The Mystery of Seasonal Canine Illness

An investigation by Phoebe Foo 

Seasonal Canine Illness (SCI) was first identified in 2009 in dogs who had recently visited woodland areas of The Queen’s Sandringham Estate in Norfolk, England. Around the same time some dogs walking in Thetford (Norfolk/Suffolk), Sherwood (Nottinghamshire) and Rendelsham (Suffolk) Forests and also the Clumber Park estate in Nottinghamshire showed signs of illness consistent with the symptoms of SCI. The occurrences of SCI seem to be mainly confined to the east of England and East Anglia.


So, what exactly is Seasonal Canine Illness? The cause of this disease is so far unconfirmed, it has been thought in previous year that the cause was somehow linked to natural toxins found in woodland algae and fungus, but this has now been discounted. Agricultural toxins were also considered and similarly disregarded. Currently the presence of British harvest mites in woodland environments is being considered. SCI occurs between August and November (with its peak in September), which is just the time of year when harvest mite larvae are prevalent. The harvest mite connection is still being investigated but it is being seriously considered as a possible cause by a growing number of researchers.

SCI has several symptoms, many of which sadly are vague and can easily be attributed to several other disorders and illnesses. Symptoms are as follows:

*  Upset stomach

*  Vomiting and diarrhoea

*  Abdominal tenderness

*  Loss of Appetite

*  High Temperature

*  Tremors

Sometimes a rash is also present; this will be most visible on the abdomen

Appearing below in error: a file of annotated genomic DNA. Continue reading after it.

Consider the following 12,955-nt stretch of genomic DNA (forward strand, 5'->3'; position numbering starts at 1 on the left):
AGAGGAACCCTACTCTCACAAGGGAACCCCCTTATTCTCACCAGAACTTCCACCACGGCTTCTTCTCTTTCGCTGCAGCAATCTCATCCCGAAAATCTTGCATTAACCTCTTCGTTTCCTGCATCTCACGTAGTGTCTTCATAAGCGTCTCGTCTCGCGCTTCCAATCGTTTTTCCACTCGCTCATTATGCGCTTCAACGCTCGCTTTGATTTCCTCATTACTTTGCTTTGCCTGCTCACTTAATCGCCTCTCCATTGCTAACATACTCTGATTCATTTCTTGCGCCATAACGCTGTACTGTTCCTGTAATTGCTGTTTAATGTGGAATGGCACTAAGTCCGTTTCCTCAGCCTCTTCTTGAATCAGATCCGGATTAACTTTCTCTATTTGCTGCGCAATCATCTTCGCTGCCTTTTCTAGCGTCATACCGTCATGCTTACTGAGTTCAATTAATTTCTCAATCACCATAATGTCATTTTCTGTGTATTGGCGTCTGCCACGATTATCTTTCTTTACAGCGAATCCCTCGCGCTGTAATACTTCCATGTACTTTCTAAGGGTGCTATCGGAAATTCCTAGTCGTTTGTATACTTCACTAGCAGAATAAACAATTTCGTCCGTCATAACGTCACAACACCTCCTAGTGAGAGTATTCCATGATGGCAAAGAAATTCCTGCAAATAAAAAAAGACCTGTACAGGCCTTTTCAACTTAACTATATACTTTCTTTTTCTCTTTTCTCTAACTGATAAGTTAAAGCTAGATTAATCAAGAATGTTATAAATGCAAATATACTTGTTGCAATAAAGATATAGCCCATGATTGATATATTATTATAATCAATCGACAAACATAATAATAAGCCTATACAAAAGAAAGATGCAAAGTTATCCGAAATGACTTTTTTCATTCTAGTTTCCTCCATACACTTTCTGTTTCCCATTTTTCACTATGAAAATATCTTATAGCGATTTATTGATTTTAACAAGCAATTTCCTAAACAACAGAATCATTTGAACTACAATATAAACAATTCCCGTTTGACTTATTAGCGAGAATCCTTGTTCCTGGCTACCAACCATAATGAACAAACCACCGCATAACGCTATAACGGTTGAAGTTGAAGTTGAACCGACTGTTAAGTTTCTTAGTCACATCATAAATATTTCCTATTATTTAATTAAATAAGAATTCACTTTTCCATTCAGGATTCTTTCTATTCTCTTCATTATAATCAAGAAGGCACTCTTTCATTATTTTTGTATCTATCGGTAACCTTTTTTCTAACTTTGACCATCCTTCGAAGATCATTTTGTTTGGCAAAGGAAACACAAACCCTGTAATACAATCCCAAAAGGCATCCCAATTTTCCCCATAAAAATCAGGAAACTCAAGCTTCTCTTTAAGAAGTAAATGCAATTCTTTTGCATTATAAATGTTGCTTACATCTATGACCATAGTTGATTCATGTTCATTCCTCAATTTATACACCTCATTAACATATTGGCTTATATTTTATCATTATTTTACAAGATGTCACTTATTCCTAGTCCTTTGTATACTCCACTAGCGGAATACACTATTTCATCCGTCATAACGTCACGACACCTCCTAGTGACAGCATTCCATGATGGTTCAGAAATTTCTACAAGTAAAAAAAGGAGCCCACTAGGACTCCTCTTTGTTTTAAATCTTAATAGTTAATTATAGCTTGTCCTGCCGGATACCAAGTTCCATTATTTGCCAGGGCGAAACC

In affected dogs symptoms will show between 24 and 72 hours of a woodland walk. If your dog presents with any of these symptoms contact your vet immediately. SCI can progress quickly and rapid action is important. There is currently no test for SCI and your vet may need to make a judgement call. Advise your vet that your dog has walked in woodland 24 to 72 hours previously and ask him to check for harvest mites. They are tiny reddish brown creatures which can be seen on close inspection around the dog’s ears and on the paws. 

Prompt treatment is important as SCI can result in fatality if not dealt with quickly and appropriately. Diagnosis can be challenging, but more and more veterinarians are aware of it and can act quickly. Treatment with IV fluids and anti sickness medication may be used and also your vet may advise treatment with a Fipronil spray if mites are present. If treated promptly, most dogs will recover in 7 to 10 days. Sadly this disease can be fatal, though fatalities seem to be dropping as awareness spreads. In 2010 20% of cases resulted in fatality, by 2012 this had reduced to 2%. 


I am sure you are by now wondering how you can prevent an encounter with SCI. As SCI is still somewhat of a mystery, the advice is vague and varies depending on where you look. The Animal Health Trust recommends asking your vet for a Fipronil spray to apply immediately before walks. Spray application is preferred to spot on treatments as coverage can be better controlled. Fipronil is a prescription only product which is used against fleas and ticks, but is also effective against harvest mites and can only be obtained from your vet. You may also want to avoid woodland, especially woodlands known to be affected by SCI in autumn and winter. The Woodland Trust cautions that ‘long car journeys prior to and after walking in these areas may also be a risk so taking plenty of breaks during the journey and always having access to water may also help’. There is also a possibility that small breeds may be more susceptible to SCI, though this cannot be confirmed.


Phoebe Foo

Northern Editor UK

31st August 2017

Print Print | Sitemap
© Diana Bailey